Over the course of two days, participants at the Chicago meeting not only shared experience and expertise but also created a framework for an ongoing conversation that all hope will continue as we find our way in the new Web environment. The differences that became apparent between the operating assumptions of library and museum leaders were in some cases quite predictable. Perspectives on intellectual property, for example, diverged because of the traditional roles that libraries have played in the administration of fair use in the print world and the particular interest that museums have had in protecting the rights of those artists whom they display. Museums dealt forthrightly with issues of selection and presentation because they have a mandate to interpret. Librarians approached the matter of selection in some cases as if it were synonymous with censorship, because they traditionally place a high value on making information accessible without mediation. But in some cases the differences between types of museums (art or historical) and types of libraries (academic or public) were even more striking. In summarizing the discussions, we have tried to represent distinctly these four points of view-public and academic libraries, art and historical museums-to highlight the often-surprising intersections of values and concerns and the equally unexpected divergences of interest or experience.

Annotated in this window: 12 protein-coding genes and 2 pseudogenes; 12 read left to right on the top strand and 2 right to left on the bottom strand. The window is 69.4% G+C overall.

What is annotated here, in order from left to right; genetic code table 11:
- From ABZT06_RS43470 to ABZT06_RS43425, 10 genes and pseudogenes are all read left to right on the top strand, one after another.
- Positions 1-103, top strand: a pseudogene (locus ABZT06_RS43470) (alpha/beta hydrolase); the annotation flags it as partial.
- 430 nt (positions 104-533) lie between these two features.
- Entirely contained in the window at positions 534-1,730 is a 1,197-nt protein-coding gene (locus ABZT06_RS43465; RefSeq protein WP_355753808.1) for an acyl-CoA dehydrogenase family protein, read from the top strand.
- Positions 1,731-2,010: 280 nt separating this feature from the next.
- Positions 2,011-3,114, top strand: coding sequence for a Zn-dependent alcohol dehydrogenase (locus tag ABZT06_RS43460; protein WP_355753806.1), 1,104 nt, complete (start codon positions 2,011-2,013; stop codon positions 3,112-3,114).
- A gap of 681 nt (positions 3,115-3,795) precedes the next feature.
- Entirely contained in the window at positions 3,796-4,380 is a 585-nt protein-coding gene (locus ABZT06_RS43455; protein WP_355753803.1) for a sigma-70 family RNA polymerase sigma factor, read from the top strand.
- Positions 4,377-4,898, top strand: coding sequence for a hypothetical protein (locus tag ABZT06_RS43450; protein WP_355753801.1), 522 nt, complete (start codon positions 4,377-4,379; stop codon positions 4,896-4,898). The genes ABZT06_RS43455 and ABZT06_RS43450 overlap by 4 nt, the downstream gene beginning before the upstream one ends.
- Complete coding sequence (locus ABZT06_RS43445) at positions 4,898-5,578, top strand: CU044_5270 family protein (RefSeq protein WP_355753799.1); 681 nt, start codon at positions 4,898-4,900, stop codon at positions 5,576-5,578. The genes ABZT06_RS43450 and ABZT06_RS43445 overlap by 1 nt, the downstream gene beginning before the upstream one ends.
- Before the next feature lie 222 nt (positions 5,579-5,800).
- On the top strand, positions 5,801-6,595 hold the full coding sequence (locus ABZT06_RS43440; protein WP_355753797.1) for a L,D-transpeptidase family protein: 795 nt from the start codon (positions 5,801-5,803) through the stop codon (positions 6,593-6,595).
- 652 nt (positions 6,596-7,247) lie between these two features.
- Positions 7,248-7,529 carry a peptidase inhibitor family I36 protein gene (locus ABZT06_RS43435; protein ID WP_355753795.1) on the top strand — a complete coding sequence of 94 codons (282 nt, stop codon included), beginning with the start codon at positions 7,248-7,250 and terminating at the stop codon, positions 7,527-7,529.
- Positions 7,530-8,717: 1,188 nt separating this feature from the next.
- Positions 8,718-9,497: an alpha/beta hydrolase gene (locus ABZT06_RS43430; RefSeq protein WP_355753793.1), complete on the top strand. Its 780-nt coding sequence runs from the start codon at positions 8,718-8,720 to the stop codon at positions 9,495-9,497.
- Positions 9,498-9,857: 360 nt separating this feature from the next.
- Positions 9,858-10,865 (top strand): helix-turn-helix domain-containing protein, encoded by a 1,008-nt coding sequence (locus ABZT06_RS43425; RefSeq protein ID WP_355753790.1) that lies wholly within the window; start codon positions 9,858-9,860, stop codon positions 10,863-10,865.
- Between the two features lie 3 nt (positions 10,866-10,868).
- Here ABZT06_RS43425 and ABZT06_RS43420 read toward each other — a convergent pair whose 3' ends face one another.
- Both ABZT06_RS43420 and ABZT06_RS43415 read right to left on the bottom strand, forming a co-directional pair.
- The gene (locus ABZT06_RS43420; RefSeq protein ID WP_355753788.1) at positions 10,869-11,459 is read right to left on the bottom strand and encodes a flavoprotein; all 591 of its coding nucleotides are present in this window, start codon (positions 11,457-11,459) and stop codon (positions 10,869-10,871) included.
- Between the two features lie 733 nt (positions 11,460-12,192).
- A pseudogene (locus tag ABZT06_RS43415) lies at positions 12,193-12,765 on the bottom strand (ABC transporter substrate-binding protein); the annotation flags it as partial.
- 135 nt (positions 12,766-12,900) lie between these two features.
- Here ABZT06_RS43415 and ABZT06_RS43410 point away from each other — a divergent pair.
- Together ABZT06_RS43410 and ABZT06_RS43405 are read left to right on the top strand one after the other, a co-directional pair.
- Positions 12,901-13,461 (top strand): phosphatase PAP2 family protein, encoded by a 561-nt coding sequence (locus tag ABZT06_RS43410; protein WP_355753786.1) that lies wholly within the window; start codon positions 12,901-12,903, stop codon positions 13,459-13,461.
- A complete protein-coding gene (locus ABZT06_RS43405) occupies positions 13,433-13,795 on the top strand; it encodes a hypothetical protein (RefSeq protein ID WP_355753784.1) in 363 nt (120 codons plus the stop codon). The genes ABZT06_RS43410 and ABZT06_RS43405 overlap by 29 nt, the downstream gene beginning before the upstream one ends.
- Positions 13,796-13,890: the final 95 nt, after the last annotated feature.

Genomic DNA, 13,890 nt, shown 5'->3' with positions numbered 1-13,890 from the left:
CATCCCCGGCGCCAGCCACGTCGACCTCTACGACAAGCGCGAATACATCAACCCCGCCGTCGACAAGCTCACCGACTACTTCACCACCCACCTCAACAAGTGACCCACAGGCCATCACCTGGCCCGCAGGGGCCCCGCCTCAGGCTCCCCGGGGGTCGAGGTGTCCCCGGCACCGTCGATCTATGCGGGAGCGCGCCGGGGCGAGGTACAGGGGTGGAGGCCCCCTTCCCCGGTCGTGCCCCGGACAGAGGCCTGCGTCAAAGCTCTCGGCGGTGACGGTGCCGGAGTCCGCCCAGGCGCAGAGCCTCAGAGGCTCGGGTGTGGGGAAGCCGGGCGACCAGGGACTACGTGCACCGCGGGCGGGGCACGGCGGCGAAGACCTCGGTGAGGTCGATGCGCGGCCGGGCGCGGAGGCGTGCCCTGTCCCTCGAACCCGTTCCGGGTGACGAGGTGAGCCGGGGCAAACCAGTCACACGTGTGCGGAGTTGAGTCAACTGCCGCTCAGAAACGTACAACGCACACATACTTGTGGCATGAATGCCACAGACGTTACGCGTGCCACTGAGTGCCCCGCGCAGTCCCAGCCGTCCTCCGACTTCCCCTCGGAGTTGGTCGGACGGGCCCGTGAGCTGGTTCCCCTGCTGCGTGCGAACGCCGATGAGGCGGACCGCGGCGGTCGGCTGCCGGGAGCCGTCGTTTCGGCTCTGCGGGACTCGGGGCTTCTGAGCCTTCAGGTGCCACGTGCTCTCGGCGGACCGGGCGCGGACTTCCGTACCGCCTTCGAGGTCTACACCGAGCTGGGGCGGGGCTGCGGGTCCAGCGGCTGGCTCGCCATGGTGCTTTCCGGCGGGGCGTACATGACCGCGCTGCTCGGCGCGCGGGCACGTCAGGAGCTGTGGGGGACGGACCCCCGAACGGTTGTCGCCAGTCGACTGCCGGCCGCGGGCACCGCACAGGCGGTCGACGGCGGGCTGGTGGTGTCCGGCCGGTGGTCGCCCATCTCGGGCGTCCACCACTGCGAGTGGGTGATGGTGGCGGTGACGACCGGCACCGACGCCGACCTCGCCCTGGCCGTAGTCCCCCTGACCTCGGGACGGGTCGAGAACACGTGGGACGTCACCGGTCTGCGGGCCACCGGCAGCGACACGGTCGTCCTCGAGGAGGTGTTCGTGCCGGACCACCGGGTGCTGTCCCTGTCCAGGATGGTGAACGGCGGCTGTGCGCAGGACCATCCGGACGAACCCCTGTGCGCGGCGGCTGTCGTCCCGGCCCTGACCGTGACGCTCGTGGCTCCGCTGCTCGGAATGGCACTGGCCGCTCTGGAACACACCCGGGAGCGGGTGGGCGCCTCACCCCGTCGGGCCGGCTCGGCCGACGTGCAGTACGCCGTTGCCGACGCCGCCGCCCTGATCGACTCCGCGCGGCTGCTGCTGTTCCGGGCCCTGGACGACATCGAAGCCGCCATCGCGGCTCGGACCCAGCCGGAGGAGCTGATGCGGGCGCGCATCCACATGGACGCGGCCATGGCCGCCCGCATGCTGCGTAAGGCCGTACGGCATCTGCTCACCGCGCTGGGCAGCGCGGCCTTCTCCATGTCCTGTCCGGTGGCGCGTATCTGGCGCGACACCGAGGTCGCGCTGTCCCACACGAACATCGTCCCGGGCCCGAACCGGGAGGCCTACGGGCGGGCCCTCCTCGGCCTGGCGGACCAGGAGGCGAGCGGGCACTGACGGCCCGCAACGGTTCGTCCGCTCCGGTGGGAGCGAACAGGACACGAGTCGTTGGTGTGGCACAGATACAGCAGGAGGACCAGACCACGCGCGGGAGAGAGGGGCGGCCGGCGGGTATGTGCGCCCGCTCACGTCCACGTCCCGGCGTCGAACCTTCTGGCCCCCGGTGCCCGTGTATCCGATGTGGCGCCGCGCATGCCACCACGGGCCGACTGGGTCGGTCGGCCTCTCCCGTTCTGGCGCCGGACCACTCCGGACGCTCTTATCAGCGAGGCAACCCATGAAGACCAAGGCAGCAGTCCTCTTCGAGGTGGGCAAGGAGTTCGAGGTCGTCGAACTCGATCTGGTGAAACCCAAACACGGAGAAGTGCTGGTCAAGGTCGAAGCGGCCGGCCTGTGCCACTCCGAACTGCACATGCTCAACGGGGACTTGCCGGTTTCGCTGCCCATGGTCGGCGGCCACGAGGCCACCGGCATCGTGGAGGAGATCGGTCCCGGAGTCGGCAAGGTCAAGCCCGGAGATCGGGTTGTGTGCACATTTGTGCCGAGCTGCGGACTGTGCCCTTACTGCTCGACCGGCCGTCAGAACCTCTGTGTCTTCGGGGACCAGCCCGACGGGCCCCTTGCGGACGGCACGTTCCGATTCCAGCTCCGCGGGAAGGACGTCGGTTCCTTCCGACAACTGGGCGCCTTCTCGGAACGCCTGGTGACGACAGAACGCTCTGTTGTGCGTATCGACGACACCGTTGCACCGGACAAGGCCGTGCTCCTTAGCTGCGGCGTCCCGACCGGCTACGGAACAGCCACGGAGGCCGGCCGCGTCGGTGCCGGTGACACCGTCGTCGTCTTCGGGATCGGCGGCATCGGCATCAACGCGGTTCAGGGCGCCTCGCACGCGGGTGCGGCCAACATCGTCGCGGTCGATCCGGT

This report presents the papers that were prepared in advance of the meeting and summaries of the discussions they provoked. It also includes the Web survey that CLIR commissioned from the Institute for Learning Innovation, which was designed to gather preliminary data about museum and library Web site design and use. There is no way that this report can capture the full flavor or content of the conversations that were begun in Chicago, but we hope that it serves to share many of the insights that participants brought to bear on a variety of topics. Most of all, this report attempts to present the framework in which we hope to continue the conversations so fruitfully begun in Chicago.
We thank the Institute for Museum and Library Services for its support of the conference. The grant was part of its new effort to forge working partnerships between libraries and museums. We thank our partner, the Chicago Historical Society, which helped shape the program and created a hospitable atmosphere for our deliberations. We are especially grateful to those who came and gave their time and attention to the questions we posed. Their willingness to engage new and often difficult questions with candor and curiosity transformed our conjecture-that museums and libraries that digitize their collections have a lot to talk about-into a spirited and inspiriting exchange. Finally, we hope, through this report, to engage others who identify with the concerns aired here and wish to create collaborative structures for putting culturally significant materials on the Web.